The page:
Is it just us, or has anyone else noticed that the more the state does to make it easier to vote, the harder it has become to count those votes?
As this was written, the recount of several key statewide races, including governor and U.S. senator, was still proceeding. It was moving forward by fits and starts but going ahead nonetheless. In the meantime, partisan legal battles have erupted and once again Florida is being branded the state that can’t vote straight.
Perhaps the most emblematic moment of the post-Nov. 6, 2018, electoral saga came when the recount in Palm Beach County had to be cut off in mid-stream because the aging tabulating equipment in use in one of the state’s wealthiest counties overheated. We’ve spent decades watching government agencies such as the Federal Aviation Administration and the Department of Veterans Affairs spend millions and billions of dollars trying to upgrade trailing edge technology and still not achieve their goals. So, overheating 10-year-old vote-counting equipment is par for the course. Or maybe more accurately a double bogie.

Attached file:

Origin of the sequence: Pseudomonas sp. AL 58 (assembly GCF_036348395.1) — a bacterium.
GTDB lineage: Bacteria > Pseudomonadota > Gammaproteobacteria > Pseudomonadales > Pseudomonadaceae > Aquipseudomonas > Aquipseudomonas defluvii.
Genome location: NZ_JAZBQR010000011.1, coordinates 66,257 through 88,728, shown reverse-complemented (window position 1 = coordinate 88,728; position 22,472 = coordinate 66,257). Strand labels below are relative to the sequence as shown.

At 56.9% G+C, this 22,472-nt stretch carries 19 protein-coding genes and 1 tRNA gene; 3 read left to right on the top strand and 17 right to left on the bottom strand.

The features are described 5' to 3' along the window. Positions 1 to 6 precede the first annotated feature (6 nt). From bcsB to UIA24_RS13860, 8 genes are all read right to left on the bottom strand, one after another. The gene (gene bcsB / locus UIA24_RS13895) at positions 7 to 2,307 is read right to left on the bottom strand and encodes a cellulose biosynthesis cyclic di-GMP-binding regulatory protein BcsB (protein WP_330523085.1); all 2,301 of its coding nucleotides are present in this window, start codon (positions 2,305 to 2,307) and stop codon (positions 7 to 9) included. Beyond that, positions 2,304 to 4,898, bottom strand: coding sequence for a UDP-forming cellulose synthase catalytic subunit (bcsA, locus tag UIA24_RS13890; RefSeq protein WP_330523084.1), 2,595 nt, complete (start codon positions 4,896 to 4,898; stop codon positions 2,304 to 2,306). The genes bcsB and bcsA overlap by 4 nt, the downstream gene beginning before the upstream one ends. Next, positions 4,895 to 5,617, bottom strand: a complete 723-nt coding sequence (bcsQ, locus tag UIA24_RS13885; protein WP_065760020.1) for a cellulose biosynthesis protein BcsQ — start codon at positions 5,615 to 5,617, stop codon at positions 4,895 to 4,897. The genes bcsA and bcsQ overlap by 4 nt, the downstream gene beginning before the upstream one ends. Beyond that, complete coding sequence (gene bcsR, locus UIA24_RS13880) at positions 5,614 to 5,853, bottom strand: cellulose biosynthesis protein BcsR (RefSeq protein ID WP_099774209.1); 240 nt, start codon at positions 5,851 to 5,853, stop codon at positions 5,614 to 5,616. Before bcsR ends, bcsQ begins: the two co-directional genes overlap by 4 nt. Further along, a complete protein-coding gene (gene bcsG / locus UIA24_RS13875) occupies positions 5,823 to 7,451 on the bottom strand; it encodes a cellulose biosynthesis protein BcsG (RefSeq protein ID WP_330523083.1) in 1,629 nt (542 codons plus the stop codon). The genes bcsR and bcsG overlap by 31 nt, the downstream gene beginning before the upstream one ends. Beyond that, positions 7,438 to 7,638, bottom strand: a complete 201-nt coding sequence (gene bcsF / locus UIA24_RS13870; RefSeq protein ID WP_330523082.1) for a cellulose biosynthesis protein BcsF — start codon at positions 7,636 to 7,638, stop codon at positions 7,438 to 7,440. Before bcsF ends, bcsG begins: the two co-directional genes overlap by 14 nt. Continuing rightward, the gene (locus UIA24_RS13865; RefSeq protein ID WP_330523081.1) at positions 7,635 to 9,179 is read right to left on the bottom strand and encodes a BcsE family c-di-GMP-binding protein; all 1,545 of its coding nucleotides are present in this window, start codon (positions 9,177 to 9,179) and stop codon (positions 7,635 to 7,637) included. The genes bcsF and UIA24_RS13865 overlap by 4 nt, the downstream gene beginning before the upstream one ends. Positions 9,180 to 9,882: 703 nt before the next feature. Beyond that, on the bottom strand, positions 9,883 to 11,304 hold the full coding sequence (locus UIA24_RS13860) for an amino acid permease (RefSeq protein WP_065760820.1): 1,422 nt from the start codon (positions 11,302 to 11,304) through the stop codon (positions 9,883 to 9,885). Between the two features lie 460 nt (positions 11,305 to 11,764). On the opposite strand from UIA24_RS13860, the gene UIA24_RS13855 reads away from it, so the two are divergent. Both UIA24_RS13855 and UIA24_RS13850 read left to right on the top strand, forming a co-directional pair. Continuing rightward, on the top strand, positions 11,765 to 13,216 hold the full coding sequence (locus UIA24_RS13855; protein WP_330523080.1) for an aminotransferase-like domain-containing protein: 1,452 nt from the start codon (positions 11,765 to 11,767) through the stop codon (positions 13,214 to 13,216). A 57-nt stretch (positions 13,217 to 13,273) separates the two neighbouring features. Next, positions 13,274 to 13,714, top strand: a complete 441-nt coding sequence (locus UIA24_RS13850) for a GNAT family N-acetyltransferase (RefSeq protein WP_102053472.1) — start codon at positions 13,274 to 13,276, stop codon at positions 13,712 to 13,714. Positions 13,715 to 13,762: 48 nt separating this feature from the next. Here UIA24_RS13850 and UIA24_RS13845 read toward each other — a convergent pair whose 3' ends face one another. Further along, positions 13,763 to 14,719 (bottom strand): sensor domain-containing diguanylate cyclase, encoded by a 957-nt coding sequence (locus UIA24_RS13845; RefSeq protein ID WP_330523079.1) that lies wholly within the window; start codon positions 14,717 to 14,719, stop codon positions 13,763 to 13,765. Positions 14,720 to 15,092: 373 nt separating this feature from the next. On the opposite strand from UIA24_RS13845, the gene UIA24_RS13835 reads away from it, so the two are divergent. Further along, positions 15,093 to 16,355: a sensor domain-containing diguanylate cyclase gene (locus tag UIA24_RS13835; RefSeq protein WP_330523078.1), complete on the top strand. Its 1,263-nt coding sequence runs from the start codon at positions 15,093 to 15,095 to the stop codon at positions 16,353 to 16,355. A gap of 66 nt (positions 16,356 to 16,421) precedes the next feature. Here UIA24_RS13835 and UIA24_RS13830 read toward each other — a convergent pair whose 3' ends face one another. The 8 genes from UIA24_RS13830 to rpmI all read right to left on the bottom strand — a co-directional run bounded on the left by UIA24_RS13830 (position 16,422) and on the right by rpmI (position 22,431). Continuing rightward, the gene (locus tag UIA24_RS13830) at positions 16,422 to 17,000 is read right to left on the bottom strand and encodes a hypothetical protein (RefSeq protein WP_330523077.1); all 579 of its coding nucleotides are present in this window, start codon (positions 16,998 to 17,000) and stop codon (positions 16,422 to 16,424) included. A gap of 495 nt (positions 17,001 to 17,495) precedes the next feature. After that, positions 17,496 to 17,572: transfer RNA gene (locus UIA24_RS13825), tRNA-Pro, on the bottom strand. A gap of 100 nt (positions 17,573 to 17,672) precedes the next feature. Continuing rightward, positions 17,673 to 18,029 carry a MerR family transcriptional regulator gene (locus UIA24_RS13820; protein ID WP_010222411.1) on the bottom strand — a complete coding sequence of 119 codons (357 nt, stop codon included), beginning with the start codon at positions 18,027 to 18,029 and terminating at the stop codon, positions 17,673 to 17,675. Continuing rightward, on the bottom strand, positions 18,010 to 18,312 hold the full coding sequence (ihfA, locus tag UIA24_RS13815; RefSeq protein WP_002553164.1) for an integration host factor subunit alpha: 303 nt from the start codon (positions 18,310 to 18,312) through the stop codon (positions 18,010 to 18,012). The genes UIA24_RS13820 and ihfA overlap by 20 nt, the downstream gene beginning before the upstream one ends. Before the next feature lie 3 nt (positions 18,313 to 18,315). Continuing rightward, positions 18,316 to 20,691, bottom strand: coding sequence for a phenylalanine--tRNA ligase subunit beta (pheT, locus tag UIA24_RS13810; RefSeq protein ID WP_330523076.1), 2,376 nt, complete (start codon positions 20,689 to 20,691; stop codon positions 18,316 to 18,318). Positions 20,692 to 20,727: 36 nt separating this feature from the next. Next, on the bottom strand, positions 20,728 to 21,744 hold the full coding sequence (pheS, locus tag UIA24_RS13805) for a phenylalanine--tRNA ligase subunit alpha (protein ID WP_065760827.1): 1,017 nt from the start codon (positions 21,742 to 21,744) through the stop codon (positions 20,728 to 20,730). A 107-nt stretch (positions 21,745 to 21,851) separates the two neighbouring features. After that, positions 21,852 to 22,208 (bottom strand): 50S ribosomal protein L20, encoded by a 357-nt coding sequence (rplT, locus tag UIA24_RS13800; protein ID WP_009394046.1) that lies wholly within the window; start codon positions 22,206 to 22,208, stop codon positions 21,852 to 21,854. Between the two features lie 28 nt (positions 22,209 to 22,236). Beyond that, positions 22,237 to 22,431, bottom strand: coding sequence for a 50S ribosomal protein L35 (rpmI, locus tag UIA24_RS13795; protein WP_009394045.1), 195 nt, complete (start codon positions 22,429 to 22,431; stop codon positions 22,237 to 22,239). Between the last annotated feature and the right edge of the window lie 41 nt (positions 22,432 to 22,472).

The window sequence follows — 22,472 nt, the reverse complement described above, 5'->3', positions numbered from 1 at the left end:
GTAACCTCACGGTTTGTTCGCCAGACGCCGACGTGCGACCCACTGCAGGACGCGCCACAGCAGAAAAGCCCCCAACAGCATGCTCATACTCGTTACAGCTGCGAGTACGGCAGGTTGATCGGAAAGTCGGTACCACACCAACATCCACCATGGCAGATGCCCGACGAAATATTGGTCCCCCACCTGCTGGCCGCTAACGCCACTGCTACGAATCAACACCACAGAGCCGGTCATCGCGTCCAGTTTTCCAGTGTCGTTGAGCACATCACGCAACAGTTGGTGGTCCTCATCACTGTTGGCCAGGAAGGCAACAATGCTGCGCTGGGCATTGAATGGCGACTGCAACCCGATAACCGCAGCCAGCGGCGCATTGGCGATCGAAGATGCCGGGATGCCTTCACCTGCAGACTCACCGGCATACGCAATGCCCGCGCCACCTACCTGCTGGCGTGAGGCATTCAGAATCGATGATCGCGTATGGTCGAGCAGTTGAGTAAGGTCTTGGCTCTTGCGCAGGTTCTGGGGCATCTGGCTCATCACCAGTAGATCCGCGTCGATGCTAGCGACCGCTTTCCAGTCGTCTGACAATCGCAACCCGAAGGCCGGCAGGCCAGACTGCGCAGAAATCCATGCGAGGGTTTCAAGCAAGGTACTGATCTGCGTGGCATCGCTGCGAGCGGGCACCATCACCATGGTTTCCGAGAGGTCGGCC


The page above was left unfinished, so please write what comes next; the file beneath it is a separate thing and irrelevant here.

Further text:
Ever since the 2000 Bush-Gore presidential race apocalypse, Florida has gone from the punch-card balloting systems that produce the infamous hanging chads, to touch-screen technology, which turned out to be worrisome regarding security, to the current set-up, optical scanning of ballots filled out by blackening inside circles. For all that, seemingly nothing has been accomplished, if the goal is, as it should be, to get the vote tallied in a timely, accurate and secure fashion.
The result of all this is that people, on the left and the right, are becoming increasingly cynical and suspicious of how our elections are conducted. We count that a bad thing.